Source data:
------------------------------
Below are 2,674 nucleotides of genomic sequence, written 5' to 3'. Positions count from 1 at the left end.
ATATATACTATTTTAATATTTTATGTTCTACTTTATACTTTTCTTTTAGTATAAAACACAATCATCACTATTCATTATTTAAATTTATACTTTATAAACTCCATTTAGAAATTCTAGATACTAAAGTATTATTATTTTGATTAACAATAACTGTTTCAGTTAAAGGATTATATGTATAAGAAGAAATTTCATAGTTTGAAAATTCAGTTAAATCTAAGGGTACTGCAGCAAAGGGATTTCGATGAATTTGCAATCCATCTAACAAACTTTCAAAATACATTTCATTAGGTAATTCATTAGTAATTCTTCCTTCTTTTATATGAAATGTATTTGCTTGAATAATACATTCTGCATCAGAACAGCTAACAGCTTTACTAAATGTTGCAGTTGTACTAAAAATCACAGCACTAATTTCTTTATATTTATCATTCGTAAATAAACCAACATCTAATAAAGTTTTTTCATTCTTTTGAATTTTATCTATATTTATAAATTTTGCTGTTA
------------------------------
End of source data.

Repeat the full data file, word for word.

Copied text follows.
Below are 2,674 nucleotides of genomic sequence, written 5' to 3'. Positions count from 1 at the left end.
ATATATACTATTTTAATATTTTATGTTCTACTTTATACTTTTCTTTTAGTATAAAACACAATCATCACTATTCATTATTTAAATTTATACTTTATAAACTCCATTTAGAAATTCTAGATACTAAAGTATTATTATTTTGATTAACAATAACTGTTTCAGTTAAAGGATTATATGTATAAGAAGAAATTTCATAGTTTGAAAATTCAGTTAAATCTAAGGGTACTGCAGCAAAGGGATTTCGATGAATTTGCAATCCATCTAACAAACTTTCAAAATACATTTCATTAGGTAATTCATTAGTAATTCTTCCTTCTTTTATATGAAATGTATTTGCTTGAATAATACATTCTGCATCAGAACAGCTAACAGCTTTACTAAATGTTGCAGTTGTACTAAAAATCACAGCACTAATTTCTTTATATTTATCATTCGTAAATAAACCAACATCTAATAAAGTTTTTTCATTCTTTTGAATTTTATCTATATTTATAAATTTTGCTGTTA